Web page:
STAFF REPORTER

PALMA
SPAIN'S prime minister José Luis Rodriguez Zapatero said yesterday that once the partial privatisation of the Spanish Airports Authority (AENA) is complete in just over two years time, he is in agreement with the Balearics taking part in the control and management of Palma, Ibiza and Mahon airports
Zapatero had already alluded to the transfer of airport powers following his meeting on Friday with King Juan Carlos at the Marivent Palace in Palma, although he insisted that the “estimated” threshold of 30 million passengers per annum - seven (million) more than the figure which Palma's Son Sant Juan airport currently handles - will remain as the volume set by the central government Ministry of Public Works as the key to allow the process of regional airport management to begin.

Balearic President Francesc Antich made it clear to the prime minister yesterday that under no circumstances would he “tolerate” the Balearics being left out of the government's regional airport management plan. Antich warned that if the Balearics were excluded, it would become an issue of “controversy.” To press the point, Antich said after yesterday's 45-minute meeting with Zapatero in Palma's government offices at the Consulat del Mar that he does not accept central government's recent decision to make 30 million passengers the decisive factor in regional airport control following the privatisation of the National Airports Authority.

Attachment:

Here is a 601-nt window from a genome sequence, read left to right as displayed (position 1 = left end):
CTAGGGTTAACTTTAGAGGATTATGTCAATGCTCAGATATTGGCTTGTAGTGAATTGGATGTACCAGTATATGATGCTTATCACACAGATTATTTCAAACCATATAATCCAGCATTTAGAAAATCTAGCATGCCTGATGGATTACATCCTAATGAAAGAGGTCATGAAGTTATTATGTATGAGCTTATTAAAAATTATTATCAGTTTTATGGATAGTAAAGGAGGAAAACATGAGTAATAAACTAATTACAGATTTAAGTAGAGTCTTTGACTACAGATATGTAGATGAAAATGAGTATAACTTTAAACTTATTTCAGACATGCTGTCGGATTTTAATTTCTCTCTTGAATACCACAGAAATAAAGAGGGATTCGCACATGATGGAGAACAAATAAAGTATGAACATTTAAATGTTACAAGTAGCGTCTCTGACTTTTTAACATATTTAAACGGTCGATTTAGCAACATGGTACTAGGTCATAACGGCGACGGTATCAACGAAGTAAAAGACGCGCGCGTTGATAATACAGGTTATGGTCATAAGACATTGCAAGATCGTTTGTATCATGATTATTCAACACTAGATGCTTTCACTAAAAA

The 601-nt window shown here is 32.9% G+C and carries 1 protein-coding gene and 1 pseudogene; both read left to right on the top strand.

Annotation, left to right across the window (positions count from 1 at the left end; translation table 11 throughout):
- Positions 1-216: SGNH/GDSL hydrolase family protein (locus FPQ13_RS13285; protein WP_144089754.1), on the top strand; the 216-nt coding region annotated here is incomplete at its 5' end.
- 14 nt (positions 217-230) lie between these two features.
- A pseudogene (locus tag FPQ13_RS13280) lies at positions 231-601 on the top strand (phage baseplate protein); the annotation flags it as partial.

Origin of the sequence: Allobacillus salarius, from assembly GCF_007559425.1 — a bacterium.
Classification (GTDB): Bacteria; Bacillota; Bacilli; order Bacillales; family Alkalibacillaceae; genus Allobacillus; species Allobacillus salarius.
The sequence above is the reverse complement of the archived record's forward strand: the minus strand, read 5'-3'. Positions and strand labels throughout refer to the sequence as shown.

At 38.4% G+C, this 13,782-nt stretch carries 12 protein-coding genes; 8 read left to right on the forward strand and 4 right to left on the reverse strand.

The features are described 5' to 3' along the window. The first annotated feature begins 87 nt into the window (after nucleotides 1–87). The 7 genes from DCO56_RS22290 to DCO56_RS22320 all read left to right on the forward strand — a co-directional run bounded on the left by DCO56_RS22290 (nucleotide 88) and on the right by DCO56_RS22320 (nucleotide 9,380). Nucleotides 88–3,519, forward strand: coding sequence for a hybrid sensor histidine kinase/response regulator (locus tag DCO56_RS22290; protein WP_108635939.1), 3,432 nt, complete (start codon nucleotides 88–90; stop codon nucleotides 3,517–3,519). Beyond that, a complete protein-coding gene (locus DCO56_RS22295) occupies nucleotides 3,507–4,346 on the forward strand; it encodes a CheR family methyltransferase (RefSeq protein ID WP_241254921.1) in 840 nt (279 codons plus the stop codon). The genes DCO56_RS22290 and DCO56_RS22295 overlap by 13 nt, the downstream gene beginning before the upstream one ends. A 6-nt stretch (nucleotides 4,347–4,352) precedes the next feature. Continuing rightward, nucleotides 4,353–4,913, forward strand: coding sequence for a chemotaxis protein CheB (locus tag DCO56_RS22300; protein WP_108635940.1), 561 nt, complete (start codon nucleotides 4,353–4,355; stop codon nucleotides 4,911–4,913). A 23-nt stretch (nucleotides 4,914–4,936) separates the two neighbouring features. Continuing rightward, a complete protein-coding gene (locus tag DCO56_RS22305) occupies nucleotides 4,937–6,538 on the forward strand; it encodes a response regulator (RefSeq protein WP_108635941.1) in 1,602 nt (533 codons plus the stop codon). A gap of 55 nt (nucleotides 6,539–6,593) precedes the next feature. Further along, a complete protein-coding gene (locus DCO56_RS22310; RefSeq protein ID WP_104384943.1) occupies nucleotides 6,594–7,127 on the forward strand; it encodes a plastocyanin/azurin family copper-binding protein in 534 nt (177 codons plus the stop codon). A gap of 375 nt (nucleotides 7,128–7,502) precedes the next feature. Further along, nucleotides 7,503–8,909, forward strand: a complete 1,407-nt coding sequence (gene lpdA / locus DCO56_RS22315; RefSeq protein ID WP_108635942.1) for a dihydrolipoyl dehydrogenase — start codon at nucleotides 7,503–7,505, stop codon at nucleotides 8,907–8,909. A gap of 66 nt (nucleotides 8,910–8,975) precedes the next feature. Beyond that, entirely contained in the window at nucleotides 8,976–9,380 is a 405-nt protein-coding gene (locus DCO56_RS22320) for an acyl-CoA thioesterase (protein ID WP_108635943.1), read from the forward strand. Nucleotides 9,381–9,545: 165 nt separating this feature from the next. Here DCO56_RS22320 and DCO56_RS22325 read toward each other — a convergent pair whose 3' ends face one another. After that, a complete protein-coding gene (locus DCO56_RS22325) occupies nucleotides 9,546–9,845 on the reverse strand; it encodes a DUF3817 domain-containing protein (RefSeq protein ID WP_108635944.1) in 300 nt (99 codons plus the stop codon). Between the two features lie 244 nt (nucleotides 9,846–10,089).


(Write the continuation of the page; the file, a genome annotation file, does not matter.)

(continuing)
Antich insisted that the central government benchmark could not be imposed on the Balearics given the strategic importance of Palma airport for the rest of the region. It was vital, said the Balearic president that citizens right across the region had good inter-island transport and reasonably priced connections with the mainland. “We can't wait until Palma reaches the government-set threshold,” said Antich. “If necessary, we will put up a fight to ensure the Balearics is included in the plan for the transfer of airport management to the regions, as envisaged in our Statutes.” He pointed out that the Islands were the first to put the issue of local airport management on the agenda of central government, before even Catalonia. “The principal source of income for the Balearics, tourists, enter and leave through our airport. It is a matter to be addressed now, not later.”

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